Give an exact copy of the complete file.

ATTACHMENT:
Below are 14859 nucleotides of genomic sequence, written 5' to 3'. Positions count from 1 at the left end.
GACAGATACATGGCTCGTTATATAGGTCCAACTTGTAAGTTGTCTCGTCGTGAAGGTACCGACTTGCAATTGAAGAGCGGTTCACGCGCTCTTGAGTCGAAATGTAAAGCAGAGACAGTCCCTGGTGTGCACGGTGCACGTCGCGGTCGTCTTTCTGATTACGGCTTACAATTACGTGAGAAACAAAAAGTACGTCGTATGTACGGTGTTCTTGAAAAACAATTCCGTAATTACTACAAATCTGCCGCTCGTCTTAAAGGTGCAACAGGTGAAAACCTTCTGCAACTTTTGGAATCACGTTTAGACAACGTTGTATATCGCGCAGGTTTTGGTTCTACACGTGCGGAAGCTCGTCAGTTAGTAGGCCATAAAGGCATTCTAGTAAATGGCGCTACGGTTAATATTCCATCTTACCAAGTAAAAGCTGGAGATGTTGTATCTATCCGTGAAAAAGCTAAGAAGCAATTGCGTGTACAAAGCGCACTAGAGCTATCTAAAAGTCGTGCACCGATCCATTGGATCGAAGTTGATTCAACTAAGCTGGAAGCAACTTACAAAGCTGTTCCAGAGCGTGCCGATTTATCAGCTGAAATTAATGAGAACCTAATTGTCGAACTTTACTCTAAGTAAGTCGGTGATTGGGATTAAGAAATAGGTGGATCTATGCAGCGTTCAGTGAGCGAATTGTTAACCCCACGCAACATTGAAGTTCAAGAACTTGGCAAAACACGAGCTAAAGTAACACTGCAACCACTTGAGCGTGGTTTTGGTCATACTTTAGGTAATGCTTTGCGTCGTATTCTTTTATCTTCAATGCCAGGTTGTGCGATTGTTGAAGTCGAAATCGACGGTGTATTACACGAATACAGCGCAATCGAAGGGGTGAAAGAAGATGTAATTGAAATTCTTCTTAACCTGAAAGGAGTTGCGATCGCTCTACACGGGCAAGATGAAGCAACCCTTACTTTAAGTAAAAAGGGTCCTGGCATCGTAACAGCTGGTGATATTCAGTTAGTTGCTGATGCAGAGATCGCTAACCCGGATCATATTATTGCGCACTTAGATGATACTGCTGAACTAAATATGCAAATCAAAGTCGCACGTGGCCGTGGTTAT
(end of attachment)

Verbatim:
Below are 14859 nucleotides of genomic sequence, written 5' to 3'. Positions count from 1 at the left end.
GACAGATACATGGCTCGTTATATAGGTCCAACTTGTAAGTTGTCTCGTCGTGAAGGTACCGACTTGCAATTGAAGAGCGGTTCACGCGCTCTTGAGTCGAAATGTAAAGCAGAGACAGTCCCTGGTGTGCACGGTGCACGTCGCGGTCGTCTTTCTGATTACGGCTTACAATTACGTGAGAAACAAAAAGTACGTCGTATGTACGGTGTTCTTGAAAAACAATTCCGTAATTACTACAAATCTGCCGCTCGTCTTAAAGGTGCAACAGGTGAAAACCTTCTGCAACTTTTGGAATCACGTTTAGACAACGTTGTATATCGCGCAGGTTTTGGTTCTACACGTGCGGAAGCTCGTCAGTTAGTAGGCCATAAAGGCATTCTAGTAAATGGCGCTACGGTTAATATTCCATCTTACCAAGTAAAAGCTGGAGATGTTGTATCTATCCGTGAAAAAGCTAAGAAGCAATTGCGTGTACAAAGCGCACTAGAGCTATCTAAAAGTCGTGCACCGATCCATTGGATCGAAGTTGATTCAACTAAGCTGGAAGCAACTTACAAAGCTGTTCCAGAGCGTGCCGATTTATCAGCTGAAATTAATGAGAACCTAATTGTCGAACTTTACTCTAAGTAAGTCGGTGATTGGGATTAAGAAATAGGTGGATCTATGCAGCGTTCAGTGAGCGAATTGTTAACCCCACGCAACATTGAAGTTCAAGAACTTGGCAAAACACGAGCTAAAGTAACACTGCAACCACTTGAGCGTGGTTTTGGTCATACTTTAGGTAATGCTTTGCGTCGTATTCTTTTATCTTCAATGCCAGGTTGTGCGATTGTTGAAGTCGAAATCGACGGTGTATTACACGAATACAGCGCAATCGAAGGGGTGAAAGAAGATGTAATTGAAATTCTTCTTAACCTGAAAGGAGTTGCGATCGCTCTACACGGGCAAGATGAAGCAACCCTTACTTTAAGTAAAAAGGGTCCTGGCATCGTAACAGCTGGTGATATTCAGTTAGTTGCTGATGCAGAGATCGCTAACCCGGATCATATTATTGCGCACTTAGATGATACTGCTGAACTAAATATGCAAATCAAAGTCGCACGTGGCCGTGGTTAT